For many organizations, the succession planning process begins with the Board evaluation of the CEO. Part of a Board’s duties is to ensure that the organization has managerial talent on hand to effectively lead and manage the organization’s resources to address current and future needs. The Board should require, as an integral part of the CEO review, a presentation of a Management Succession (Continuity) report. The Succession report should contain the following:
- An Organization Review: Covers positions that report directly to theCEO or Business Unit head and 1 level of management below. This report would include:
- Current organization structure by position and incumbent;
- Planned/Proposed changes to organization structure, if any; and,
- Organization change and staffing discussion – Current openings and any anticipated turnover within the next 12 to 18 months.
- Performance and Promotability Opportunity Discussions: Covers direct reports to CEO or Business Unit head and employees considered “High Potential”. Often, this can be displayed in a matrix with the “vertical” axis highlighting levels of performance and the “horizontal” axis displaying promotability potential. Additionally, specific development opportunities should be discussed for high potential employees.
- The Succession Plan: Covers positions that are direct reports to the CEO or Business Unit head and other key positions as needed for the next 12-18 months. Using color keys to designate position and person, this graphic representation is very helpful in giving the board an overview of the organization anticipated staffing as well as tracking and monitoring succession pathways within each business unit.Position Key:
- Key Developmental Position: Identified by Title in Red
Normal Developmental Position: Identified by Title in Black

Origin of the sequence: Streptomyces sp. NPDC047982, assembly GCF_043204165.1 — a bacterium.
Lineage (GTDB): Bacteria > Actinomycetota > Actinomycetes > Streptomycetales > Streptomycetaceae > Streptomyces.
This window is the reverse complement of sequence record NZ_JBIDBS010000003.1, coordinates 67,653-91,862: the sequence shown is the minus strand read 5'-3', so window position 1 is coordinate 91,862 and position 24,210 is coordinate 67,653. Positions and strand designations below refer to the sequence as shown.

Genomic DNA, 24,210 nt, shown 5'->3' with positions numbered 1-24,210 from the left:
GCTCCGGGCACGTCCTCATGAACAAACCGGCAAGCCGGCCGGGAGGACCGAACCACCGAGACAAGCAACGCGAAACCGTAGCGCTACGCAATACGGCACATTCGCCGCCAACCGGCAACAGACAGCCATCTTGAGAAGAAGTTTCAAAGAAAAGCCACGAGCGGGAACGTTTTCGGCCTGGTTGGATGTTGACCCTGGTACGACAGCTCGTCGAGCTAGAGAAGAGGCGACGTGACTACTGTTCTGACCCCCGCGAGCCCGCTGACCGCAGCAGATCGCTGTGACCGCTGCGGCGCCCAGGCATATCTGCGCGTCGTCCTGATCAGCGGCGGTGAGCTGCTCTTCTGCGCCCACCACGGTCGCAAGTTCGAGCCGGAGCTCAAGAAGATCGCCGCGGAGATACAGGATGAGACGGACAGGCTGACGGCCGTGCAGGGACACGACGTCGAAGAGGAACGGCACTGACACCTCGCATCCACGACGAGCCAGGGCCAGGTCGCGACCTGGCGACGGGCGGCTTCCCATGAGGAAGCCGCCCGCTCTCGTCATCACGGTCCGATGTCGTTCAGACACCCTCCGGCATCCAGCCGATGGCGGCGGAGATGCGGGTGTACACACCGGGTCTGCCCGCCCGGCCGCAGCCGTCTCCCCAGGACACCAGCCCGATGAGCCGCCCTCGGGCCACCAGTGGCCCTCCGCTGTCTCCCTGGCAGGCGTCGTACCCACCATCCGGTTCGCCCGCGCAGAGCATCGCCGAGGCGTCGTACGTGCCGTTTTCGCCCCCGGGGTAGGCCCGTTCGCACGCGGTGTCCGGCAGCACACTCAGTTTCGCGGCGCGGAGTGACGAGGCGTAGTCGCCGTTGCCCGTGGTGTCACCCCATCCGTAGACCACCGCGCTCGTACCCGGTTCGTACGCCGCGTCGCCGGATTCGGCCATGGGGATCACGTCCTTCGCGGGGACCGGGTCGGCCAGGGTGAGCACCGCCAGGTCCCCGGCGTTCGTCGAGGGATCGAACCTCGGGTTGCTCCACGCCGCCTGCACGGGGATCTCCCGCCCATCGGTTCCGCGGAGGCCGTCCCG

- At Risk or Reached Potential: Identified by
Name in Green
Develop Within Present Level: Identified by Name in Black
Promotable: Identified by
Name in Blue
Too New: Identified by Name in Purple
- Key Developmental Position: Identified by Title in Red
- Individual Development Reviews: Covers positions that are direct reports to the CEO or Business Unit heads. Each individual will receive an assessment that will link the incumbent’s managerial and leadership competence assessment with self-evaluations. Strengths and areas for development are identified along with specific actions and timing associated with length of time appropriate for the incumbents next assignment.
This report should be updated and reviewed by the Board annually. CEO succession is a Board responsibility and the Board should be the primary sponsor of the succession initiative. The CEO takes responsibility for developing key direct reports and is responsible for ensuring management continuity. The Chief Human Resources Officer should develop the succession-planning model, administer the succession-planning program, and provide business unit updates for CEO Review.
James T. Rude and Kenneth R. Cohen, PhD